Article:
Live History, Learn History

 In: Announcements

History is not something that belongs solely to those who lived it. When we share, discuss, and celebrate our community’s history across every generation, we not only preserve the legacy of those who came before us but become better equipped to make the decisions that lay ahead.

As the past year has shown us all, living through history is not always as glamorous as the textbooks make it sound. But this was not our elders’ first pandemic. They know what it means to take care of their own during a public health crisis, so we turned to them for wisdom and strength. We connected SAGE participants with LGBTQ+ youth artists to share a meaningful conversation about strength, community, and coming together through difficult times. The artists captured these sentiments in a custom piece of art that the elders were gifted at the end of the project – the results were breathtaking.


Art is a powerful medium for social change, as is technology. With help from our partners at Dell and GenderCool, we utilized technology to create a new space for connection between transgender and gender nonconforming (TGNC) youth champions advancing the fight for equality today and SAGE elders who have been activists since the night of the Stonewall Uprising. GenderCool champion Kai put it just right: “we’re never alone in this community, there will always be people alongside me to help fight for equal rights in the future.”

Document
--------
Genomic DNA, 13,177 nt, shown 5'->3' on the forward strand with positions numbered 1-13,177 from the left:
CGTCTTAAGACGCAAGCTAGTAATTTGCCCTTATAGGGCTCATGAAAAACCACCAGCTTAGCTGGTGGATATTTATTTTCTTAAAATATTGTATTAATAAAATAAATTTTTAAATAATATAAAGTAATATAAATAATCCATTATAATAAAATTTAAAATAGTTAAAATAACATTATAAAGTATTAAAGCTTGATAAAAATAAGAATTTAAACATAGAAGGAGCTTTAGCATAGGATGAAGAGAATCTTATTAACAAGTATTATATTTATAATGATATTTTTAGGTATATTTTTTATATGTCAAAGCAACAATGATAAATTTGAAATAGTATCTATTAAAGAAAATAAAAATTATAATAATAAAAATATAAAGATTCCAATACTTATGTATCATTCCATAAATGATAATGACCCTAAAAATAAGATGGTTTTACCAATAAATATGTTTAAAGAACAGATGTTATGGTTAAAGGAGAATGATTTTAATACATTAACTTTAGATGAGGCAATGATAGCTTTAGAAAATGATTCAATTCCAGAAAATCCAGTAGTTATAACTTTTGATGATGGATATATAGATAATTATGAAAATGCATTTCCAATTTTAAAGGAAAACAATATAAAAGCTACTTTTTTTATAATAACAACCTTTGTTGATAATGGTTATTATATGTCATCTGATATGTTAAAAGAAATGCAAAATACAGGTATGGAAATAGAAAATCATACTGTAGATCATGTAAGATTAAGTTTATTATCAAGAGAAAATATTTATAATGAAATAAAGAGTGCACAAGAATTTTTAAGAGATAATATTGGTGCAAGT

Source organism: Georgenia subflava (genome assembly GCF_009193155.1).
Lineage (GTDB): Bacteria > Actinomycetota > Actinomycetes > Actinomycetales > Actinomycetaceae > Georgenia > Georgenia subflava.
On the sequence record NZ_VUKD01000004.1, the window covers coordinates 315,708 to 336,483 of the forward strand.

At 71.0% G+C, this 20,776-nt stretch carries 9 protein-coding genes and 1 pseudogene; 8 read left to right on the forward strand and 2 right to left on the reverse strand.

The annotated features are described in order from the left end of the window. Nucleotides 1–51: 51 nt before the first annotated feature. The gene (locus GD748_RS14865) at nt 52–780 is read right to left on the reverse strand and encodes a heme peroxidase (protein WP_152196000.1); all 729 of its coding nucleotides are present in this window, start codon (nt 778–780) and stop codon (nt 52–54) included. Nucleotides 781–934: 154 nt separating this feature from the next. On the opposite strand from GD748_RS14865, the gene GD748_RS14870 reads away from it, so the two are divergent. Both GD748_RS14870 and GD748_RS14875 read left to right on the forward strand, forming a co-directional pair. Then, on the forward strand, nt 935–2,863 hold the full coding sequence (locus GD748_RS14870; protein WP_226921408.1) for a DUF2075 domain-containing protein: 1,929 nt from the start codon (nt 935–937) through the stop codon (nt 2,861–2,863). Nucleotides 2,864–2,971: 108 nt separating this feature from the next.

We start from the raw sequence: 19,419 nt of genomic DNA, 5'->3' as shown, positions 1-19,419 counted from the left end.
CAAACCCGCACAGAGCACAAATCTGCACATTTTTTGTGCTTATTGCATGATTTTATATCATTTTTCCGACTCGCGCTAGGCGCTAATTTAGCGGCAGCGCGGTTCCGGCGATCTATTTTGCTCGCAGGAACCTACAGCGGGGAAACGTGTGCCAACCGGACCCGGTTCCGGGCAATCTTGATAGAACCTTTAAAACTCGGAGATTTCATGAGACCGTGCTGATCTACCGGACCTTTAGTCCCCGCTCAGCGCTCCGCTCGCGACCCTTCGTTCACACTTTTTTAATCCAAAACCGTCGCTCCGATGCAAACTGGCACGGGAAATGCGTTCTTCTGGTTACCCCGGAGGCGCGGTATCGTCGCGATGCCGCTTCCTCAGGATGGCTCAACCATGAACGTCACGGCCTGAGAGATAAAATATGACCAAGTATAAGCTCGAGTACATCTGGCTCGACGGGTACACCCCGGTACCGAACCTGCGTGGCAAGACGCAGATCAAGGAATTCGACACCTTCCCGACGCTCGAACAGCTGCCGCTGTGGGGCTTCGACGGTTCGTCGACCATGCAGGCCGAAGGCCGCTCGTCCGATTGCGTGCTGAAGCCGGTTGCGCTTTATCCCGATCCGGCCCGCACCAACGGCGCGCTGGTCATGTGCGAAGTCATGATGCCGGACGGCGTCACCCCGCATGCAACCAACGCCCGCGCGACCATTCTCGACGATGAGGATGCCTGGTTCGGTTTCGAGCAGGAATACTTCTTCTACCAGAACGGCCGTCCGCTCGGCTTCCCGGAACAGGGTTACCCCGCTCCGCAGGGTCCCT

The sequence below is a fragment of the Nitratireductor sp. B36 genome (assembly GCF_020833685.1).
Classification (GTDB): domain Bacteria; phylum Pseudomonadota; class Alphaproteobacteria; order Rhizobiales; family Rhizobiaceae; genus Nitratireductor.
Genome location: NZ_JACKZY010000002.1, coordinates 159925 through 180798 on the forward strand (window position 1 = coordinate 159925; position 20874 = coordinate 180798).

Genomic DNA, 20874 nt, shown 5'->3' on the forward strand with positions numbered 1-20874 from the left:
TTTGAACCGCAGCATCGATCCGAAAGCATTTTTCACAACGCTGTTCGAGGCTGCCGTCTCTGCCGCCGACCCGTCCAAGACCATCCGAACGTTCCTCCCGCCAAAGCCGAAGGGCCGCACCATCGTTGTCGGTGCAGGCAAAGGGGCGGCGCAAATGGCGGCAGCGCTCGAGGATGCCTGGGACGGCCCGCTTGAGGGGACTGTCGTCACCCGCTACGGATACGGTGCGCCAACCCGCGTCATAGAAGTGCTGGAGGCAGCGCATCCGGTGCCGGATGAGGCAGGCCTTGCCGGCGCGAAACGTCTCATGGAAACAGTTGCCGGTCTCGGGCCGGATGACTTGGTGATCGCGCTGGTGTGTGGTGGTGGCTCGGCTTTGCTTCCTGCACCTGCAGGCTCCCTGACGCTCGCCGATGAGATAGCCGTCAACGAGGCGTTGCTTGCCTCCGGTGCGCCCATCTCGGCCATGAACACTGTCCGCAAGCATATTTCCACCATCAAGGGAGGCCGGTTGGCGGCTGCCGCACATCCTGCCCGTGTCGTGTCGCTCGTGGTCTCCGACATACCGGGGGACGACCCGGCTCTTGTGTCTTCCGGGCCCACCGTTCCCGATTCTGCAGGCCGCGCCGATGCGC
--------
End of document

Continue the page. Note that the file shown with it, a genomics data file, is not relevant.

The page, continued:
These intergenerational connections stand as a powerful example of how our community’s history is inextricably tied to our future, and how each generation must pass our experiences, wisdom, failures, and successes on to those who are taking up the torch.



This LGBTQ+ History Month, we are lifting up the elders who continue to share their stories, as well as the younger generations who are listening and asking questions. We are highlighting the incredible pioneers who started the movement for equality, and the new generation of artists, activists, leaders, and change-makers who are taking up the torch. We are reminding our community of the struggle that our pioneers faced and the sacrifices they made, and we are looking toward the future to see how these lessons learned can lead our community to even greater victories.

Whether you spend this month reading about our community icons, watching a documentary on the struggle for equality, attending an event, or talking to an elder about their personal experience, we invite you to join us this October as we live history and learn history, together.